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Back to the World: Carving and Painting a Common Loon

How to carve and paint a common loon, part one.

By: Laurie J. McNeil
Updated June 09, 2016
Photography by Laurie J McNeil

It had long been a dream of mine to carve a one-piece common loon for the pairs competition at the Ward World Championship in Ocean City, Maryland. The common loon is Minnesota’s state bird and it has been my favorite species since I began my carving career in 1984. You might call it “my” bird”because I won in several of my first competitions with loons. Jett Brunet even began calling me “Loon Lady” in 1987 and the nickname stuck.

In 1986 I purchased a large piece of tupelo that I planned to use specifically for the World Championship whenever loons were the designated species for the pairs division. A couple of years after the wood traveled from Louisiana to my doorstep in Minnesota I had a friend trim it down with a chainsaw so that it would fit the 12" clearance of my Delta band saw when the time arrived to use it. I did not think I would have to wait almost a quarter-century.

The last time I attended the Ward World Championship was in 2006 and I had carved very little since then, mainly for health reasons. Then, in 2009, Gary Yoder told me that the Ward Museum had selected the loon as the designated species for the 2011 World Pairs. (Even though this World-level division is called “Decorative Life-size Waterfowl Pair” and normally requires a hen and a drake of the designated species, the loon is such a big bird the show required only a single entry in 2011.) The news elated me. The time had finally come for the loon! In April 2010, while everyone else was at the World Championship in Ocean City, I was home in Minnesota, starting a clay model for my one-piece loon, one year early. Over the next 12 months I spent eight to ten hours a day on the loon, as I carved my way back to the Ward World Championship in 2011.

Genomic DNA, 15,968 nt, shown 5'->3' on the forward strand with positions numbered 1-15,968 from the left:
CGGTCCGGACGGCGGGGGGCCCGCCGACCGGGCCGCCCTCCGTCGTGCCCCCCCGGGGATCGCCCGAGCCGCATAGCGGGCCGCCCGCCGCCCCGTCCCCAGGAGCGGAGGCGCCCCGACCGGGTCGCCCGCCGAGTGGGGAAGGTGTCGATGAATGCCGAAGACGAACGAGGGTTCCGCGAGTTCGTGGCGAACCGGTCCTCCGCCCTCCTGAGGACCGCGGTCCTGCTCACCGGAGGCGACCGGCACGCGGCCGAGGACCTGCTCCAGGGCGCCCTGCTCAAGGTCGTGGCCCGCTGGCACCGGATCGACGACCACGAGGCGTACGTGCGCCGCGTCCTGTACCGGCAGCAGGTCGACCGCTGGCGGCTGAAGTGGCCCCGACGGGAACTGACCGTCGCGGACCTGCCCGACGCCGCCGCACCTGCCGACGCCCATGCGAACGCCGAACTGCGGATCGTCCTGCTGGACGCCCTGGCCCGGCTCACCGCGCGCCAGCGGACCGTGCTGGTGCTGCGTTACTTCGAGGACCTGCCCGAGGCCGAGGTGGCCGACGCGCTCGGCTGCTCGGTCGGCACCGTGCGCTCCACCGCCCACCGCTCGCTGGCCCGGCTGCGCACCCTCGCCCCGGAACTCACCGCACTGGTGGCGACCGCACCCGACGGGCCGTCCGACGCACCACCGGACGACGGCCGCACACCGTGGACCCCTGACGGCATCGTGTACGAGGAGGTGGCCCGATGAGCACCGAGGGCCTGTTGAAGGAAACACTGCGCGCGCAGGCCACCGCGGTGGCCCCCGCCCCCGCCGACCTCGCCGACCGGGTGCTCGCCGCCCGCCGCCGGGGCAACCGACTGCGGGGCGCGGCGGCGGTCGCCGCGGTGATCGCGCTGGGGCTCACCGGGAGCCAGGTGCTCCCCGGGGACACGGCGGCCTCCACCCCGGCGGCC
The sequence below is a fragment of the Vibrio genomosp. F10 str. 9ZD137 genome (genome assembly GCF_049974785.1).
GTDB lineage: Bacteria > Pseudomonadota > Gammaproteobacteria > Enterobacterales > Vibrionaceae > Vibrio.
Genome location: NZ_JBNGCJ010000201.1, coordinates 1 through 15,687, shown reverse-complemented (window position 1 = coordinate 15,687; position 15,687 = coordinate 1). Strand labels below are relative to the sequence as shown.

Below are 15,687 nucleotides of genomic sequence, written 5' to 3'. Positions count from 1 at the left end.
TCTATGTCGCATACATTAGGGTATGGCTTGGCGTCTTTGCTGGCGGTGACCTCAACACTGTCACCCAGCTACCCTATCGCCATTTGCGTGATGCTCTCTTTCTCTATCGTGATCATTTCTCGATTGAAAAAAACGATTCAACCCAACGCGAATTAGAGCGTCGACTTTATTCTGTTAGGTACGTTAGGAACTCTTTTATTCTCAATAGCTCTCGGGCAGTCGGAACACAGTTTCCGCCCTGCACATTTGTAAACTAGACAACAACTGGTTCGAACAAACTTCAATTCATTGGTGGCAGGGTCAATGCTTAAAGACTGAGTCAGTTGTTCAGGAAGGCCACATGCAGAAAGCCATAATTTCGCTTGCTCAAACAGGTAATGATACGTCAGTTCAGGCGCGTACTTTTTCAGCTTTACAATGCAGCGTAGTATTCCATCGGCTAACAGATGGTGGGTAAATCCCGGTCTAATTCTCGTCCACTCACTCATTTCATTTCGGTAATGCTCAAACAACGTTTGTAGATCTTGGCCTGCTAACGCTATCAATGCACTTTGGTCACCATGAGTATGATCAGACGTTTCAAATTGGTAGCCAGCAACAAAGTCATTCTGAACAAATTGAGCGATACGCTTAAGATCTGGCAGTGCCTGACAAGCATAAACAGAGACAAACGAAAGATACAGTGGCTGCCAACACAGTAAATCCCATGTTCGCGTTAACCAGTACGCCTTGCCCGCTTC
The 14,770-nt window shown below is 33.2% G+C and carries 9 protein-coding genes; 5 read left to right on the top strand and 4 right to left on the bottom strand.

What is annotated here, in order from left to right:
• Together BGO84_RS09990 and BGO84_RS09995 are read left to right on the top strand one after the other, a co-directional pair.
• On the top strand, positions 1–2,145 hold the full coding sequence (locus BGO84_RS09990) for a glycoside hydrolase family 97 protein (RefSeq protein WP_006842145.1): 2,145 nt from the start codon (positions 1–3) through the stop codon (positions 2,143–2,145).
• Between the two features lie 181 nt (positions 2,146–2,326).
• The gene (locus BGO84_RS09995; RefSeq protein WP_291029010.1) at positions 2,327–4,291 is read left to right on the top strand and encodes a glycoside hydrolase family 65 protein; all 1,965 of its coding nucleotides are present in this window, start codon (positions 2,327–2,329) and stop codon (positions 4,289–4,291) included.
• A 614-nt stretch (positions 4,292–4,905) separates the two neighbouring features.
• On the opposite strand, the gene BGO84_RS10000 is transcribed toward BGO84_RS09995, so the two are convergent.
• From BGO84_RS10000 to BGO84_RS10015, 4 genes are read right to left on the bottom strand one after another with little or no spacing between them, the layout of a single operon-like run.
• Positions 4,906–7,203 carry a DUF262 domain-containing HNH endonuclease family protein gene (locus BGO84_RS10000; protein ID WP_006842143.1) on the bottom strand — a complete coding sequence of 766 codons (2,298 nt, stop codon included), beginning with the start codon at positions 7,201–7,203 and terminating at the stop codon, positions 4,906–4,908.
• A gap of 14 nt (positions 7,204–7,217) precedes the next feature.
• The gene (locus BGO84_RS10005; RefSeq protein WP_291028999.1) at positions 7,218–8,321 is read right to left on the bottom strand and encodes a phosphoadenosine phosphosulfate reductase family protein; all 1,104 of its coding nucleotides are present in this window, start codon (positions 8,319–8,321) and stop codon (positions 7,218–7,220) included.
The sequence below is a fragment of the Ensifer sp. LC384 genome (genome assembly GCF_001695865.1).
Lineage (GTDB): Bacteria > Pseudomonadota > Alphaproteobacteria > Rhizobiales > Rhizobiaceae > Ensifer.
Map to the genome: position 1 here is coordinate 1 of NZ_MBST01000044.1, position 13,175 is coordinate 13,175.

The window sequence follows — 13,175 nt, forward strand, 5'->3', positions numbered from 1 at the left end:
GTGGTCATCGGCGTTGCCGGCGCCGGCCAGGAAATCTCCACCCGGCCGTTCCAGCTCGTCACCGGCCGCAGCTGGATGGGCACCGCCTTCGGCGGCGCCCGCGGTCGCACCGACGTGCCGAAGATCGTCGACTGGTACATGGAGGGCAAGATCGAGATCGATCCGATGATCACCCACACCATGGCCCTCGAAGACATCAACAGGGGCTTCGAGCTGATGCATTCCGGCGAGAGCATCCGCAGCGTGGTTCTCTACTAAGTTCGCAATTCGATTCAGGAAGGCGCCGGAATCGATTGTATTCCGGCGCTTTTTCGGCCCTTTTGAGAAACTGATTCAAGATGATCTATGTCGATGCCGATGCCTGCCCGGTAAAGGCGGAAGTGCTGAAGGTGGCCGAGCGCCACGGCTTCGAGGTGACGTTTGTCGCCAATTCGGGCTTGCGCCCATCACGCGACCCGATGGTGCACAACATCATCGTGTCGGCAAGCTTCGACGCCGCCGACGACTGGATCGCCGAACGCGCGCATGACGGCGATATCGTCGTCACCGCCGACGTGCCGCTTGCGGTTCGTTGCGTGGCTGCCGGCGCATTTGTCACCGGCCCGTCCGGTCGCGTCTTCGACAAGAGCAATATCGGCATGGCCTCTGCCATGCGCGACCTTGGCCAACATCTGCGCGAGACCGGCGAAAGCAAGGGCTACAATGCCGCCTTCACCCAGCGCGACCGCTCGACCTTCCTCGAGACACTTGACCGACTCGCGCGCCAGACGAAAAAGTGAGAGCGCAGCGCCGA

Read the rest of this article in Wildfowl Carving Magazine’s Summer 2013 issue.
 

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